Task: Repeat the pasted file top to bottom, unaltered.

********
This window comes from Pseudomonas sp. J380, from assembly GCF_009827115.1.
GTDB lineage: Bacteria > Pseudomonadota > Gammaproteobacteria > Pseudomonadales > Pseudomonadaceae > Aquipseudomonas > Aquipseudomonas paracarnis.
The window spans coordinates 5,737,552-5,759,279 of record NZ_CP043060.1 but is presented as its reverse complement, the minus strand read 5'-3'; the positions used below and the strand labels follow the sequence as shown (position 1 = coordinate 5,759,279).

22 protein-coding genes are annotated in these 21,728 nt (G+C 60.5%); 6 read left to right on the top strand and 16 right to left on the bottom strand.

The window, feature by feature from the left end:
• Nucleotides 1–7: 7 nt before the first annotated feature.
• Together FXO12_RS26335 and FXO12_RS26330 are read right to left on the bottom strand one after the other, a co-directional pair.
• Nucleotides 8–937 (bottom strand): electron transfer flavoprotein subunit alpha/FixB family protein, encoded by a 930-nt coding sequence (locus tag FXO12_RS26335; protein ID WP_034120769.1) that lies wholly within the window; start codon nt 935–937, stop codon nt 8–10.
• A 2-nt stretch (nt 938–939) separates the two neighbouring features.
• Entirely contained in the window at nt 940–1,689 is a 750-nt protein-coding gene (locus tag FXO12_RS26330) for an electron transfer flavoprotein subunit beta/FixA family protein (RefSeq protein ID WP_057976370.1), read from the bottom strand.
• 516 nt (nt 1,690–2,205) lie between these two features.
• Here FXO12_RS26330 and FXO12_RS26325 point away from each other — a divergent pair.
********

This window comes from Pseudomonas sp. J380, from assembly GCF_009827115.1.
GTDB lineage: Bacteria > Pseudomonadota > Gammaproteobacteria > Pseudomonadales > Pseudomonadaceae > Aquipseudomonas > Aquipseudomonas paracarnis.
The window spans coordinates 5,737,552-5,759,279 of record NZ_CP043060.1 but is presented as its reverse complement, the minus strand read 5'-3'; the positions used below and the strand labels follow the sequence as shown (position 1 = coordinate 5,759,279).

22 protein-coding genes are annotated in these 21,728 nt (G+C 60.5%); 6 read left to right on the top strand and 16 right to left on the bottom strand.

The window, feature by feature from the left end:
• Nucleotides 1–7: 7 nt before the first annotated feature.
• Together FXO12_RS26335 and FXO12_RS26330 are read right to left on the bottom strand one after the other, a co-directional pair.
• Nucleotides 8–937 (bottom strand): electron transfer flavoprotein subunit alpha/FixB family protein, encoded by a 930-nt coding sequence (locus tag FXO12_RS26335; protein ID WP_034120769.1) that lies wholly within the window; start codon nt 935–937, stop codon nt 8–10.
• A 2-nt stretch (nt 938–939) separates the two neighbouring features.
• Entirely contained in the window at nt 940–1,689 is a 750-nt protein-coding gene (locus tag FXO12_RS26330) for an electron transfer flavoprotein subunit beta/FixA family protein (RefSeq protein ID WP_057976370.1), read from the bottom strand.
• 516 nt (nt 1,690–2,205) lie between these two features.
• Here FXO12_RS26330 and FXO12_RS26325 point away from each other — a divergent pair.